There are more detailed information which you can read from the full report, but I am summarizing what I think are the most important and relevant points as following.

Milestone 1: At the point of entry to school. #2

  • Learners in the lowest socio-economic quintile are 2.08 times more likely to miss out on the milestone than learners in the highest socio-economic quintile (31.7 per cent vs 15.2 per cent). These differences are greatest in the aspects of school readiness that matter most for academic achievement.
  • Of the factors that increase the risk of not meeting the milestone for readiness for school, socio-economic status has the strongest effect.

Milestone 2: Year 7 #3

  • National data on socio-economic differences are not available for this measure, but parental education provides a proxy measure. Learners whose parents did not complete Year 12 are 3.72 times more likely to be missing out on the milestone than learners with at least one parent with a university degree (49.5 per cent vs 13.3 per cent).
  • Learners begin to become separated across schools at this stage. A disproportionate share of learners at the lowest level of socio-educational advantage attends government schools (79.6 per cent).
  • Most of the variation in learner progress up to the middle years is accounted for by student-level factors, but school-level factors still exert some influence, especially social intake as measured by mean school socio-economic status.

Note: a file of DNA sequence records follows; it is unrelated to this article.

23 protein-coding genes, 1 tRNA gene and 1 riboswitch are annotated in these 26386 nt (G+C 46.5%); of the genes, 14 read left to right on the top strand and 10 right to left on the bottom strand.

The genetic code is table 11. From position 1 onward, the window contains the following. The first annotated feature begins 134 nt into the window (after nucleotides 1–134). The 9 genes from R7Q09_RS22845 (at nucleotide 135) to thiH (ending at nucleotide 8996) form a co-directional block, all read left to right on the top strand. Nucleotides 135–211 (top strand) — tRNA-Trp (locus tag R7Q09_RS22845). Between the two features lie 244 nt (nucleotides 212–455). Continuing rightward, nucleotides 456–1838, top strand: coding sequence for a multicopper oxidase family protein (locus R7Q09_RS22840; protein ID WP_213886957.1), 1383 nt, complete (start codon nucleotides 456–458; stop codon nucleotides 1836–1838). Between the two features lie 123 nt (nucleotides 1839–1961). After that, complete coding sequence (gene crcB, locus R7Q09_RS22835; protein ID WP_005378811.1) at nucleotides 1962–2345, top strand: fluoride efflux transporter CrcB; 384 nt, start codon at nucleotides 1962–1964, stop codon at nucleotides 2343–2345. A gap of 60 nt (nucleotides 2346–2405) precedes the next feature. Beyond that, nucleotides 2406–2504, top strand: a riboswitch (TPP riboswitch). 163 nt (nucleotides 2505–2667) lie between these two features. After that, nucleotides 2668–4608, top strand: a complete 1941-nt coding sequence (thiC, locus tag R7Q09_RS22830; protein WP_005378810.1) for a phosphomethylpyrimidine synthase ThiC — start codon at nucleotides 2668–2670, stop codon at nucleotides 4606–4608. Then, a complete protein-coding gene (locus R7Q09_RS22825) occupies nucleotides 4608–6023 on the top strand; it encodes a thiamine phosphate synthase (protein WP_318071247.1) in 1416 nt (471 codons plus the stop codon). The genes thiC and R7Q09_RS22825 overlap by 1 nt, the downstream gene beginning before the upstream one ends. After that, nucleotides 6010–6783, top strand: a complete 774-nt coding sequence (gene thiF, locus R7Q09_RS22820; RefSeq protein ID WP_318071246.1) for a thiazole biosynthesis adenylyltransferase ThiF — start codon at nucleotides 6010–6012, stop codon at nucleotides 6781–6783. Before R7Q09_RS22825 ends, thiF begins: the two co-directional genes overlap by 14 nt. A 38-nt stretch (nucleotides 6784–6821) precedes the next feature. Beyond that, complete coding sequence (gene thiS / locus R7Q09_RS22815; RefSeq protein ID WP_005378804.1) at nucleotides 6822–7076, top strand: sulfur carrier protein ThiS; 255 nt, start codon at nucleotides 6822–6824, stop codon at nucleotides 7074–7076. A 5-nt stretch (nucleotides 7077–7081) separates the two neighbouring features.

Milestone 3: Completion of school at age of 19 #4

  • Year 12 attainment among 19-year-olds varies substantially by socio-economic background. The socio-economic status gap is a much as 28 percentage points between highest and lowest. About 40 per cent of young people from the lowest socio-economic status backgrounds do not complete Year 12 or its equivalent by age 19.
  • The nature and quality of school completion for young people varies, and this is important because it affects access to later opportunities. Only 56 per cent of young people gain an Australian Tertiary Admission Rank (ATAR) that allows competitive access to university. This is linked to student background, with socio-economic status having a strong effect.
  • Completion is linked to achievement in school. Only one in two of the lowest mathematics achievers (lowest decile) at age 15 completed Year 12 by age 19. For the highest achievers, 94.3 per cent had completed Year 12 by age 19.
  • Schools that serve largely middle-class populations do better on a range of scholastic and student outcomes. Those serving low socio-economic status communities do not do well. Segregation – the separation of populations along social, ethnic and racial lines – is a key driver.

Milestone 4: Engaged in education, training or work at age 24 #5

  • Young people who are not fully engaged in education or work are disproportionately female and from low socio-economic status backgrounds, located more often in regional and remote locations, and Indigenous.